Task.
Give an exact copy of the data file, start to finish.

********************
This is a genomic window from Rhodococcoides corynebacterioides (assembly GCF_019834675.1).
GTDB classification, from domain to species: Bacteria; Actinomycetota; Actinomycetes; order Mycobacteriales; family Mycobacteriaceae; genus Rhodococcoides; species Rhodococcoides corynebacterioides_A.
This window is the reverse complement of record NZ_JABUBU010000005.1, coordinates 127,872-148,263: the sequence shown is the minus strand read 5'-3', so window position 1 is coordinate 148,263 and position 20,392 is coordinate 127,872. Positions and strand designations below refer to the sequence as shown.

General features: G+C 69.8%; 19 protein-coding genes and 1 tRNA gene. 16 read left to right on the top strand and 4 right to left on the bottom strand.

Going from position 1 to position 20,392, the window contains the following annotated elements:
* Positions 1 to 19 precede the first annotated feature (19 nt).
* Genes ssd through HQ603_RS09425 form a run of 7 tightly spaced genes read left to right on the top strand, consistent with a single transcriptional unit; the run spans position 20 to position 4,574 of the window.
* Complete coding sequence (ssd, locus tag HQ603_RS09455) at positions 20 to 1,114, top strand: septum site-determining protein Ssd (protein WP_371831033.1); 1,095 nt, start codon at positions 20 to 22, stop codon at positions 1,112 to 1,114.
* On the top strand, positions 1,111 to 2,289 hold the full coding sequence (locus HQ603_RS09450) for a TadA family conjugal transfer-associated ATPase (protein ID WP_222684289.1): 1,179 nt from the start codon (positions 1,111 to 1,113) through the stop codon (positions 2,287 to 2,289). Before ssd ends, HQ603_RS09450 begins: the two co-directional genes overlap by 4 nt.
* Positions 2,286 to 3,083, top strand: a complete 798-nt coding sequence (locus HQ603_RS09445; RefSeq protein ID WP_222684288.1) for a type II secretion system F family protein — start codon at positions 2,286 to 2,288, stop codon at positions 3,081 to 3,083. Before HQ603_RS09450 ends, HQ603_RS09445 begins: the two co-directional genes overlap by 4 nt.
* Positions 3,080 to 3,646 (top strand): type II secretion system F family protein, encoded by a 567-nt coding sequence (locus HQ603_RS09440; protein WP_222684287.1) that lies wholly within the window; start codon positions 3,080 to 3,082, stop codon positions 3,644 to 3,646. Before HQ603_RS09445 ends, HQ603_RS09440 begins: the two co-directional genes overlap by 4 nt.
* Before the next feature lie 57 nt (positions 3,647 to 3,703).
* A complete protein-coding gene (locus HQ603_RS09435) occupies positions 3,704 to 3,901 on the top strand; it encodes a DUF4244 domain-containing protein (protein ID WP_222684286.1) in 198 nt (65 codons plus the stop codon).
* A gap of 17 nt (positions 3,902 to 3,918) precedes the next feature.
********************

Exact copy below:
This is a genomic window from Rhodococcoides corynebacterioides (assembly GCF_019834675.1).
GTDB classification, from domain to species: Bacteria; Actinomycetota; Actinomycetes; order Mycobacteriales; family Mycobacteriaceae; genus Rhodococcoides; species Rhodococcoides corynebacterioides_A.
This window is the reverse complement of record NZ_JABUBU010000005.1, coordinates 127,872-148,263: the sequence shown is the minus strand read 5'-3', so window position 1 is coordinate 148,263 and position 20,392 is coordinate 127,872. Positions and strand designations below refer to the sequence as shown.

General features: G+C 69.8%; 19 protein-coding genes and 1 tRNA gene. 16 read left to right on the top strand and 4 right to left on the bottom strand.

Going from position 1 to position 20,392, the window contains the following annotated elements:
* Positions 1 to 19 precede the first annotated feature (19 nt).
* Genes ssd through HQ603_RS09425 form a run of 7 tightly spaced genes read left to right on the top strand, consistent with a single transcriptional unit; the run spans position 20 to position 4,574 of the window.
* Complete coding sequence (ssd, locus tag HQ603_RS09455) at positions 20 to 1,114, top strand: septum site-determining protein Ssd (protein WP_371831033.1); 1,095 nt, start codon at positions 20 to 22, stop codon at positions 1,112 to 1,114.
* On the top strand, positions 1,111 to 2,289 hold the full coding sequence (locus HQ603_RS09450) for a TadA family conjugal transfer-associated ATPase (protein ID WP_222684289.1): 1,179 nt from the start codon (positions 1,111 to 1,113) through the stop codon (positions 2,287 to 2,289). Before ssd ends, HQ603_RS09450 begins: the two co-directional genes overlap by 4 nt.
* Positions 2,286 to 3,083, top strand: a complete 798-nt coding sequence (locus HQ603_RS09445; RefSeq protein ID WP_222684288.1) for a type II secretion system F family protein — start codon at positions 2,286 to 2,288, stop codon at positions 3,081 to 3,083. Before HQ603_RS09450 ends, HQ603_RS09445 begins: the two co-directional genes overlap by 4 nt.
* Positions 3,080 to 3,646 (top strand): type II secretion system F family protein, encoded by a 567-nt coding sequence (locus HQ603_RS09440; protein WP_222684287.1) that lies wholly within the window; start codon positions 3,080 to 3,082, stop codon positions 3,644 to 3,646. Before HQ603_RS09445 ends, HQ603_RS09440 begins: the two co-directional genes overlap by 4 nt.
* Before the next feature lie 57 nt (positions 3,647 to 3,703).
* A complete protein-coding gene (locus HQ603_RS09435) occupies positions 3,704 to 3,901 on the top strand; it encodes a DUF4244 domain-containing protein (protein ID WP_222684286.1) in 198 nt (65 codons plus the stop codon).
* A gap of 17 nt (positions 3,902 to 3,918) precedes the next feature.